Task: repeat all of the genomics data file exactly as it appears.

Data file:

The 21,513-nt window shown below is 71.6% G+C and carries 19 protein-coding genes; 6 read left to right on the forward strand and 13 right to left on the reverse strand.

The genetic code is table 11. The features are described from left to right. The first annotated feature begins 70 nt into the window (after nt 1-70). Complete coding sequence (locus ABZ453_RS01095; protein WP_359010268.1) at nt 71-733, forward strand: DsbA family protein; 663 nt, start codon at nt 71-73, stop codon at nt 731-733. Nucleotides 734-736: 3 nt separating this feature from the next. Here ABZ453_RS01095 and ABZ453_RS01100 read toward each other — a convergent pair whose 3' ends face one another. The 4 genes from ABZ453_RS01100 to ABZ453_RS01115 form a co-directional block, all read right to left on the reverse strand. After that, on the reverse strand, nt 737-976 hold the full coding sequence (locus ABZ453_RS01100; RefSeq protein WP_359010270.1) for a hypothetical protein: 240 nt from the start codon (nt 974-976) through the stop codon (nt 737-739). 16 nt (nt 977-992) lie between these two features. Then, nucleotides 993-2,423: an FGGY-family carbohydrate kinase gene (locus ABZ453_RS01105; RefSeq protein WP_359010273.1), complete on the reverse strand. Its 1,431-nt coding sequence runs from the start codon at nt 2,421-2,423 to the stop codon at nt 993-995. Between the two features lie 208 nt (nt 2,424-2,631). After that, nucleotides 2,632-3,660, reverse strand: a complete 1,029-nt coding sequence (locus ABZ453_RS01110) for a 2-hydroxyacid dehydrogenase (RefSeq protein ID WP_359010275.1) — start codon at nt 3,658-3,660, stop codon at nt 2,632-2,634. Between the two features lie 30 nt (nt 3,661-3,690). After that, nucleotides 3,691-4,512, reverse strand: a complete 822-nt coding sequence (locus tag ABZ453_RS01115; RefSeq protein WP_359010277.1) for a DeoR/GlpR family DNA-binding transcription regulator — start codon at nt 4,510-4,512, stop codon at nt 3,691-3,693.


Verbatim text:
The 21,513-nt window shown below is 71.6% G+C and carries 19 protein-coding genes; 6 read left to right on the forward strand and 13 right to left on the reverse strand.

The genetic code is table 11. The features are described from left to right. The first annotated feature begins 70 nt into the window (after nt 1-70). Complete coding sequence (locus ABZ453_RS01095; protein WP_359010268.1) at nt 71-733, forward strand: DsbA family protein; 663 nt, start codon at nt 71-73, stop codon at nt 731-733. Nucleotides 734-736: 3 nt separating this feature from the next. Here ABZ453_RS01095 and ABZ453_RS01100 read toward each other — a convergent pair whose 3' ends face one another. The 4 genes from ABZ453_RS01100 to ABZ453_RS01115 form a co-directional block, all read right to left on the reverse strand. After that, on the reverse strand, nt 737-976 hold the full coding sequence (locus ABZ453_RS01100; RefSeq protein WP_359010270.1) for a hypothetical protein: 240 nt from the start codon (nt 974-976) through the stop codon (nt 737-739). 16 nt (nt 977-992) lie between these two features. Then, nucleotides 993-2,423: an FGGY-family carbohydrate kinase gene (locus ABZ453_RS01105; RefSeq protein WP_359010273.1), complete on the reverse strand. Its 1,431-nt coding sequence runs from the start codon at nt 2,421-2,423 to the stop codon at nt 993-995. Between the two features lie 208 nt (nt 2,424-2,631). After that, nucleotides 2,632-3,660, reverse strand: a complete 1,029-nt coding sequence (locus ABZ453_RS01110) for a 2-hydroxyacid dehydrogenase (RefSeq protein ID WP_359010275.1) — start codon at nt 3,658-3,660, stop codon at nt 2,632-2,634. Between the two features lie 30 nt (nt 3,661-3,690). After that, nucleotides 3,691-4,512, reverse strand: a complete 822-nt coding sequence (locus tag ABZ453_RS01115; RefSeq protein WP_359010277.1) for a DeoR/GlpR family DNA-binding transcription regulator — start codon at nt 4,510-4,512, stop codon at nt 3,691-3,693.